As Denver’s nationally-accredited local public health agency, the Department of Environmental Health (DEH) is dedicated to advancing Denver’s environmental and public health goals. DEH Divisions include Denver Animal Protection, Community Health, Environmental Quality, Office of the Medical Examiner and Public Health Inspections.
 
For more information about Environmental Health visit www.denvergov.org/EnvironmentalHealth
 

Boulder To Take New Look At Marijuana Regulations

COLORADO: Representatives of the marijuana industry, supported by Boulder City Councilman Macon Cowles, want the city to reconsider its approach to marijuana regulation and come in line with the rest of the state, but top city officials say the more stringent approach has resulted in a safer city while still allowing businesses to be competitive.

Cowles said the city’s regulations may have made sense when legal marijuana first exploded in 2009 and the industry included shady actors with criminal records, but the remaining 77 licensed businesses have shown themselves able and willing to follow exacting rules and shouldn’t have to live with a “zero tolerance” policy for any rule violation and city staff who have the discretion to revoke a license without an administrative review.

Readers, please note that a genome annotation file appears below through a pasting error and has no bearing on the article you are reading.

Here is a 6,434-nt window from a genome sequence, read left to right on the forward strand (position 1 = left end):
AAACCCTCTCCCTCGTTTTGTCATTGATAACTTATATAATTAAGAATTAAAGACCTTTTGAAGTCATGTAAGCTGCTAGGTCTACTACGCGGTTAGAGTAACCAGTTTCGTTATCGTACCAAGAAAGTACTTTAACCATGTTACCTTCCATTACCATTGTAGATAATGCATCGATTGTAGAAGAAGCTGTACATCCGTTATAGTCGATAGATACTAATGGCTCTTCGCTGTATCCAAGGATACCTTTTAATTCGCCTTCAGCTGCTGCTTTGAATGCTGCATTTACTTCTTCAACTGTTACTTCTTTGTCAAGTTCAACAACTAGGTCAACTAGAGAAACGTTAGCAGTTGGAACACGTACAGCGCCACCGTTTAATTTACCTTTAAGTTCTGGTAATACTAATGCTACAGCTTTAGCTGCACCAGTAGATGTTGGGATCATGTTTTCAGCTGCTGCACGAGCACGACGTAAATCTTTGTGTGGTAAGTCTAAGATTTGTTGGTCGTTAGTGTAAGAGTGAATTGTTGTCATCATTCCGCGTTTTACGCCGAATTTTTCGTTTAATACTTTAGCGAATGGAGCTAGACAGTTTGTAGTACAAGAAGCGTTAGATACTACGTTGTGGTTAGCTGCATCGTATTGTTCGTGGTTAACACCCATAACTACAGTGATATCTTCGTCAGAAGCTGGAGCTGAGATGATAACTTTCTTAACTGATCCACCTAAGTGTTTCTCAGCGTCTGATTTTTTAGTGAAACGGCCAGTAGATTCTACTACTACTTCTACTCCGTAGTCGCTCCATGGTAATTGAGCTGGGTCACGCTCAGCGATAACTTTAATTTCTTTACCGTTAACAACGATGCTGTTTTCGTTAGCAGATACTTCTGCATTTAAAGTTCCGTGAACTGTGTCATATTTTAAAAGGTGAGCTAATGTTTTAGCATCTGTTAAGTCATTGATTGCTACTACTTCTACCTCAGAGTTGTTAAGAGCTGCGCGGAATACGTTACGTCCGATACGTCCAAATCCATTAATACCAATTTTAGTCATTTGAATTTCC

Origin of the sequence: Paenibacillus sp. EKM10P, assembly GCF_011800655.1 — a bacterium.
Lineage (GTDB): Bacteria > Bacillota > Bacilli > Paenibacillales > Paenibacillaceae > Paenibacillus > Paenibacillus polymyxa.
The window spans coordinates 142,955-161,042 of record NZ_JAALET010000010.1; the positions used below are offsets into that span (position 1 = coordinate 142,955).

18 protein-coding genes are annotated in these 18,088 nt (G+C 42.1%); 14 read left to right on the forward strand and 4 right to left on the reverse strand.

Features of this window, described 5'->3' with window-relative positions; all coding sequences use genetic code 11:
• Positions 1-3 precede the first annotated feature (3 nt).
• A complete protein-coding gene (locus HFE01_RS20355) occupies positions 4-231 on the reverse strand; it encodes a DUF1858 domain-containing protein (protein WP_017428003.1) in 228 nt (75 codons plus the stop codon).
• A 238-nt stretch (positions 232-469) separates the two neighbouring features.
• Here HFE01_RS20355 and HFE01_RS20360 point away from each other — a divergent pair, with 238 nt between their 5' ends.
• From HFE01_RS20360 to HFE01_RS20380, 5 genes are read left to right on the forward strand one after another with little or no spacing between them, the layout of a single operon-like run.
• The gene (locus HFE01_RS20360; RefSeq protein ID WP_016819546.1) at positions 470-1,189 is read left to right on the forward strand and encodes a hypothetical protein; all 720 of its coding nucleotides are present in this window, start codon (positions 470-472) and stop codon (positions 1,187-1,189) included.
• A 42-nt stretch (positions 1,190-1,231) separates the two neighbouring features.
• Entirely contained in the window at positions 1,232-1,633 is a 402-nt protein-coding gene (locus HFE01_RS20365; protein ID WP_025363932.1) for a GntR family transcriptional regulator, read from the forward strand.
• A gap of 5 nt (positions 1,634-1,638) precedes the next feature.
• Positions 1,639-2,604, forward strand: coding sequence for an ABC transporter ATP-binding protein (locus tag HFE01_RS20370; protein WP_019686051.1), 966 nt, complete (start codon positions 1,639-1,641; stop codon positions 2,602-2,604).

“Most people in the industry feel like it isn’t working that well,” Cowles said. “They feel like they’re hanging from a thread that could be cut at any time. Our ordinance says that having a marijuana business is not a property right. It’s a privilege. We say there’s zero tolerance and no administrative review. That makes someone feel pretty insecure, and that’s not fair.”

Pot Products Recalled, Pot Shop Fires Employee For Unapproved Pesticides

COLORADO: Jeremy Kilbourne dropped off a box of jars filled with marijuana. The marijuana could sell for thousands of dollars, but not now.

The inventory from Kilbourne’s marijuana shop on Evans Avenue, Sacred Seed, is being tested to make sure it does not have unapproved pesticides in it. A company called Mahatma tested another batch last Monday and discovered it had unapproved pesticides.

(credit: CBS)

 

Language Of Politics Irks And Inspires Pot-Smoking Mom

COLORADO: Since the publication of my article “Lessons learned from Child Protective Services” I have been silently schooled by the Internet. Browsing early comments of the piece revealed that while I had captured the sentiments of CPS fairly well, I’d apparently really missed the mark on parents’ rights. You do not have to let someone in your home without a warrant, and if someone does want inside — they’d better have one in hand. Heard.